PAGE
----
It seems everywhere you go these days, someone is turning their back on gluten thinking that a gluten-free diet is the answer to their health and weight woes. But is it?
What Is Gluten?
Gluten is a protein found in wheat, rye and barley. There are many ingredients on food labels that indicate a food contains gluten, including barley, bulgur, cereal binding, couscous, durum, einkorn, emmer, filler, farro, graham flour, kamut, malt, malt extract, malt flavoring, malt syrup, rye, semolina, spelt, triticale, wheat, wheat bran, wheat germ and wheat starch. That means you can’t just give up bread, pasta, cereal, pizza and cookies if you want to go gluten-free. Gluten can be found in many products, from sauces and prepared foods to vitamin supplements.
Who Should Follow A Gluten-Free Diet?
Celiac disease. The only people who need to follow a strict gluten-free diet are people who have celiac disease, an autoimmune disorder in which the ingestion of even tiny amounts of gluten results in damage to the small intestine. This causes gastrointestinal discomfort and interferes with the proper absorption of nutrients from food which can lead to a host of health issues. The only way to know for sure if you have celiac disease is by having an intestinal biopsy performed by a licensed health professional.
Gluten sensitivity. Some people may also have gluten sensitivity. This means you can still get symptoms, such as gastrointestinal upset, bloating, headaches and fatigue, after consuming gluten but the gluten doesn’t cause your small intestine to be damaged. Those who are sensitive to gluten may have to reduce the amount of gluten in their diet without eliminating it completely.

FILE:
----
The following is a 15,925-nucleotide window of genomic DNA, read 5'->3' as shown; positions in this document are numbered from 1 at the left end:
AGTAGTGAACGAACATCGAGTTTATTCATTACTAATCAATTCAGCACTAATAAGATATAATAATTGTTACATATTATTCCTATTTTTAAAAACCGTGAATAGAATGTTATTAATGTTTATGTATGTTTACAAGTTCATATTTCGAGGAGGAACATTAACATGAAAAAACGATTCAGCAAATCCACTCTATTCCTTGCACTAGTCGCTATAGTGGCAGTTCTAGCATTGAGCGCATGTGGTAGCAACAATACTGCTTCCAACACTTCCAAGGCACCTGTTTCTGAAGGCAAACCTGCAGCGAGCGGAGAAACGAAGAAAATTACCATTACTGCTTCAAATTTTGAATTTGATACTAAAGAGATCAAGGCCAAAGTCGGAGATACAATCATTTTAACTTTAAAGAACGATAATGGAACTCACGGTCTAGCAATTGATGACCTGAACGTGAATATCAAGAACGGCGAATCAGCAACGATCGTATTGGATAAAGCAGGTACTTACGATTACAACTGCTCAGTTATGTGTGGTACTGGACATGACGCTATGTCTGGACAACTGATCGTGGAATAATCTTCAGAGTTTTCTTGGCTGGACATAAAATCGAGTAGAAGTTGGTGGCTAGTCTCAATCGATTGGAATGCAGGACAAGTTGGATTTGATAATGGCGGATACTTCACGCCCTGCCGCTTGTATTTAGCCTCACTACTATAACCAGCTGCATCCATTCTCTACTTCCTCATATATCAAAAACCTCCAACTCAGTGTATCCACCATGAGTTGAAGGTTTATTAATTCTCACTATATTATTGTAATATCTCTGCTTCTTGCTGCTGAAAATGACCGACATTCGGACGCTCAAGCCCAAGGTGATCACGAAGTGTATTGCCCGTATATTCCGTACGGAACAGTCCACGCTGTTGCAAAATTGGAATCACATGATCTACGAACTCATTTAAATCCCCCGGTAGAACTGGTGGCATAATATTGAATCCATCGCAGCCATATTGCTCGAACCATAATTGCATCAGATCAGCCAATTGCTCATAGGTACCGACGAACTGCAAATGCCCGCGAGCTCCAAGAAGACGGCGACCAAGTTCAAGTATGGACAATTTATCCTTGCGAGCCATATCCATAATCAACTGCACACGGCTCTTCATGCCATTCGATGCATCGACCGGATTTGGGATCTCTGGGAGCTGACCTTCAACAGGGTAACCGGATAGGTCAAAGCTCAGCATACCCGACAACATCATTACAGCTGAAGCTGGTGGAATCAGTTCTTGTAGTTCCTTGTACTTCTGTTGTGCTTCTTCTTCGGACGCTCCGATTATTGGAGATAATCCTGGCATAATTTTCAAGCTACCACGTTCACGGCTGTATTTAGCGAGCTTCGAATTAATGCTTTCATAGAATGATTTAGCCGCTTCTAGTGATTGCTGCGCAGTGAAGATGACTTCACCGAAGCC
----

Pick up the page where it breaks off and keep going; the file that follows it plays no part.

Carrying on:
What If You Don’t Have Celiac Disease Or Gluten Sensitivity?
Some people decide to cut gluten out of their diets even if they don’t have celiac or gluten sensitivity because they think it will make them feel better, reduce bloating, combat fatigue or help them lose weight. And in some cases it does. But it may not be the absence of gluten that should get all the credit.
Rather, improvements are often the result of a reduction in high-calorie foods being consumed, such as bread, pasta, cookies and snack foods. By eliminating gluten, many people also reduce the amount of processed or junk foods they eat, which can be a good thing if they’re replaced by natural, healthy foods such as fruits and vegetables.
What Are The Risks Of A Gluten-Free Diet?
Studies have found that gluten-free diets often lack important nutrients, such as fiber, iron, calcium, folate, niacin, thiamine, riboflavin, phosphorus, zinc and vitamin B12. Many fortified breads and cereals are a major source of B vitamins. Whole wheat is a major source of dietary fiber, which many Americans don’t get enough of. When you take those out of your diet completely, it’s difficult to get enough of the nutrients you need from other foods unless you have a nutrient dense diet.
Aside from missing out on important nutrients when you go gluten-free, there are also now many foods marketed to consumers as “gluten-free” that are still mostly junk food – with plenty of calories but not much nutritional value – not to mention a high price tag. People mistakenly equate a gluten-free label with a food being healthy, but that is not the case. This may lead to the consumption of excess empty calories.
If you find you feel better by reducing the amount of gluten in your diet and can get the nutrients you need through other foods, there’s no reason you can’t go gluten-free. Just keep in mind that it takes some work, can be costly and may not be the instant answer to your health and weight loss issues.